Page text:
But on top of being able to understand the cast’s language (apart from disease names like Neurocysticercosis, Blastomycosis, or Sarcoidosis) the show made me feel understood. Not that I thought this TV series “understood me,” but what it did do was fulfill my aforementioned need to understand something else, which no one else I saw on a regular basis could. (The reboot season of Twin-Peaks had me riveted, but I didn’t really understand a thing.) My relationship with House was in that sweet spot where one doesn’t have to express certain needs for their partner to meet them. At the time I didn’t recognize the show as fulfilling the role of a partner in my life, but I never had to say a word for it to give me what I wanted. In my own close relationships, ideally, I don’t need to explain everything I do, I hope my partner and I can arrive at the point where they either understand or they trust me. This doesn’t apply only to what I do, but also to what I am willing to ask or accept from them. And I hope those people feel the same towards me. House doesn’t know why I do the things I do, but it was enough of a distraction to hold me back from thinking my move to Italy was a horrible mistake, which was the more important issue at hand.
Spending most of my time worried if I was understanding anything or if I was being understood myself—in English and Italian—left me too tired to do anything but spend my nights binge-watching House. While watching, I didn’t worry about a thing. I even knew the major plot twists already. I understood what was happening, it was witty enough to make me chuckle, and intelligent enough that I didn’t think I was (completely) wasting my time. Each episode generally follows the same rules: someone gets sick, no one knows why, they get sicker—when the kidneys start to fail you know it’s bad—and then Gregory House figures out the diagnosis, root cause, and cure through a metaphorical link between the patient’s symptoms and the drama among characters. Every once in a while patients die, just like in real life! But of course the medical suspense only supplements the drama of the main storyline. Though the show’s long term plot may not have kept me interested, it played its own role in my situation.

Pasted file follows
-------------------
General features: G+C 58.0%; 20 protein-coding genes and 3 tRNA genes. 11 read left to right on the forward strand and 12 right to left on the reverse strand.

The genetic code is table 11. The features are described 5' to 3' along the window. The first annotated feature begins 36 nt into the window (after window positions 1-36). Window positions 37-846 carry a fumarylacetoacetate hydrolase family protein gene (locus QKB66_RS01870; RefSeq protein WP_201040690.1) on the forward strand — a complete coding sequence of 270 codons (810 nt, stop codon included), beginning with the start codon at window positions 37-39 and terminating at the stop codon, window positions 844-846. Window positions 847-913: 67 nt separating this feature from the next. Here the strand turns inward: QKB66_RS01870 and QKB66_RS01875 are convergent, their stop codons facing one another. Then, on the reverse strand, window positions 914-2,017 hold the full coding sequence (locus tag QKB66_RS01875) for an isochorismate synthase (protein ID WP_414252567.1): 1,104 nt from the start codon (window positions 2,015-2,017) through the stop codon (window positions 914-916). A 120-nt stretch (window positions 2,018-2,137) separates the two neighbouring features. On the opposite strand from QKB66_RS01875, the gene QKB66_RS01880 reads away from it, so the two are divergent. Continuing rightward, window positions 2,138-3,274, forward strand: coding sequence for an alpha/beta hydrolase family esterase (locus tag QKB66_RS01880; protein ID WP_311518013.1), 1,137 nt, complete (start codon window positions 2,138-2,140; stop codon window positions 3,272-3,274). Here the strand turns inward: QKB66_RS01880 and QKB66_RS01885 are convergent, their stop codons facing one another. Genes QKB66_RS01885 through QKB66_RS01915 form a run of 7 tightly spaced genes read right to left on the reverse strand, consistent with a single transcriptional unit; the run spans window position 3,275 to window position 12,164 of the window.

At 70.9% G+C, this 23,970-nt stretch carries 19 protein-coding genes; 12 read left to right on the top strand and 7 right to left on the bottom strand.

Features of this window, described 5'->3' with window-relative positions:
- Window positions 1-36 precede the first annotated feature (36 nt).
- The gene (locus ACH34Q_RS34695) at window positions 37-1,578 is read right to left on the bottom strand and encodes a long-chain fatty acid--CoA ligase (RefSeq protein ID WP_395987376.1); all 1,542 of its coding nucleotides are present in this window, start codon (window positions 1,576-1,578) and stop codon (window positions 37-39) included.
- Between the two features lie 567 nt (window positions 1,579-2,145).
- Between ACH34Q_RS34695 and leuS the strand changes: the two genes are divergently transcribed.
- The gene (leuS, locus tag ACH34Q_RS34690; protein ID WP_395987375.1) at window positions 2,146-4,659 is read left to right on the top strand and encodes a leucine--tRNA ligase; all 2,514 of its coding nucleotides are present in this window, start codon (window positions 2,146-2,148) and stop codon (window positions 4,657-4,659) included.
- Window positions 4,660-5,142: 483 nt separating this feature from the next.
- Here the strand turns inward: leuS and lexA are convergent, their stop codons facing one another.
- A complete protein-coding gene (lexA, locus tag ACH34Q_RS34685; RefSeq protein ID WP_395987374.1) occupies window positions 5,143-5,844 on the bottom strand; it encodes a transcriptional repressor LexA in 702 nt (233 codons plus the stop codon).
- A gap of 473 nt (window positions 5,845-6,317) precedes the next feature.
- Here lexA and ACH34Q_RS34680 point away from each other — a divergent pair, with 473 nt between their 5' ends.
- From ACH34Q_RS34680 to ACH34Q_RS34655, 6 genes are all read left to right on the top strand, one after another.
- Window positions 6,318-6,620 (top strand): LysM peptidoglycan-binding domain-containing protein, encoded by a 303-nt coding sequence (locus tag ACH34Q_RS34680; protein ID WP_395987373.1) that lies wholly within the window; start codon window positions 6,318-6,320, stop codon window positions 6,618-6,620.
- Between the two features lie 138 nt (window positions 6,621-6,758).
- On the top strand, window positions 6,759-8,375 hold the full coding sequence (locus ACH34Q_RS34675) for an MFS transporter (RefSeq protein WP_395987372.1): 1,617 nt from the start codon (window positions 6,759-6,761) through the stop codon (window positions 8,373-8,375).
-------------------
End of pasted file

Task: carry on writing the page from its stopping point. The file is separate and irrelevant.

I had made a major change in my life, but day to day nothing was really happening. So just as the medical puzzles complement the overarching plot of House, I tried filling in the empty spaces in my life with television drama, and this wasn’t the first time. After getting laid-off from my full time job I spent a couple months doing nothing but looking for a new job, and, when I wasn’t doing that, watching Gossip Girl for the second time. I had too much free time, nowhere to go, and no money to go out with. The characters of Gossip Girl were always going somewhere and had enough disposable income to pay off my college loans without batting an eye. While a lot of people watch television to unwind after a long day at work, I was using it to supplement the lack of activity in my life. So in House, when characters fought, got together romantically, married, divorced, or even died, it felt like I had something going on. A story was accompanying my life, even if it wasn’t mine. My mother always told me, “quality over quantity,” but contrary to that golden rule, this situation really called for quantity over quality. Add up all the time I spent watching attractive doctors treat a never ending Rubik’s Cube of diseases and you’ll see that I really went for it—roughly 6,305 minutes, which is about 105 hours, or 4.37 days in just two months.
During those two months I thought House was just an escape from the language barriers I was forced to hurdle every day.
But eventually I resorted to Tinder, even after two fruitless attempts at using the app in the States. In Italy I had boring text conversations for a few weeks and went on some boring dates. Though boring, it felt great to talk to someone in English rather than just listening. I’m not the silent type, I like to talk, a lot. So thankfully someone much more interesting came along .
A little after someone much more interesting came along, he introduced me to his friends and family. I finally found myself in a community, and just like that I stopped seeing Hugh Laurie on a regular basis. It was only then that I realized I had been using House as a relationship crutch. Communicative misunderstandings and House were the only constants in my life, everything else was new. When you don’t have one thing in your life you’ll fill the void with something else, whether that’s people, television, books, or your work; you gotta pick your poison.
At 13 minutes into the 12th episode of the 7th season I stopped watching House altogether. Later on I might need that last season and a half, but for the moment real people are doing the trick just fine. The easy, instant gratification of a television series can’t push or challenge me like the people I surround myself with. A show can’t have a conversation about why Sophie Calle’s art makes me cry, can’t give me critique on my own work, can’t understand this story, or, at the very least, can’t even laugh at my jokes, which are hilarious by the way.